‘I was 46, and the specialist told me that by the time a lump had become noticeable, this cancer would already have spread and my prognosis could have been very different.

‘Just as I was doubting the future of dogs being used to detect cancer, my own pet labrador saved my life.’

Now, five years and several trials later, Daisy has sniffed 6,000 samples of urine and detected more than 551 cases of cancer with a diagnostic accuracy of 93 per cent.

Claire’s charity, Medical Detection Dogs, now has 12 dogs who live with host families and come to work from Monday to Friday at the charity’s headquarters near Milton Keynes, detecting traces of cancer from urine and breath samples.

They are trained by sniffing urine samples of people with cancer and rewarded when they single out these samples from other urine from non-cancer sufferers.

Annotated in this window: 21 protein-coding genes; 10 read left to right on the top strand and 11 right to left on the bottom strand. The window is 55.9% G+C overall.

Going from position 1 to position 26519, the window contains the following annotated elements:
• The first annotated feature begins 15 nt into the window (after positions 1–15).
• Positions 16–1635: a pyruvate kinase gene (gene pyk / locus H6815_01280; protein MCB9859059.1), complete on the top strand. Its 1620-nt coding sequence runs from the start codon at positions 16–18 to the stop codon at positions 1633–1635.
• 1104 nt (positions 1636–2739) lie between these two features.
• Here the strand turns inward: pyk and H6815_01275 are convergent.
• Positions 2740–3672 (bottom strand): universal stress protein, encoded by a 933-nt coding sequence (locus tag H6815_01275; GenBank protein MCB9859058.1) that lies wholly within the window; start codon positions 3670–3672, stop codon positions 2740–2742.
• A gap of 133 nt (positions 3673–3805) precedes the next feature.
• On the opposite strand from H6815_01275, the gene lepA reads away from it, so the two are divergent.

Claire says: ‘We published the first report into dogs detecting cancer in 2004 in the British Medical Journal, showing that our dogs correctly identified bladder cancer in 22 out of 54 cases – our success rates are now 93 per cent.’

Using dogs to diagnose a disease with such potentially serious consequences as cancer may sound bizarre but the concept is being considered seriously by scientists.

In 2010, for example, Japanese researchers showed that dogs can detect colorectal cancer from a breath sample, while in 2012 the European Respiratory Journal published research that found dogs could identify lung cancer in breath samples.

Claire’s charity is now conducting a trial with Buckinghamshire NHS Trust and Milton Keynes Hospital NHS Foundation Trust with samples from thousands of patients – the work is funded by the trust and charity donations.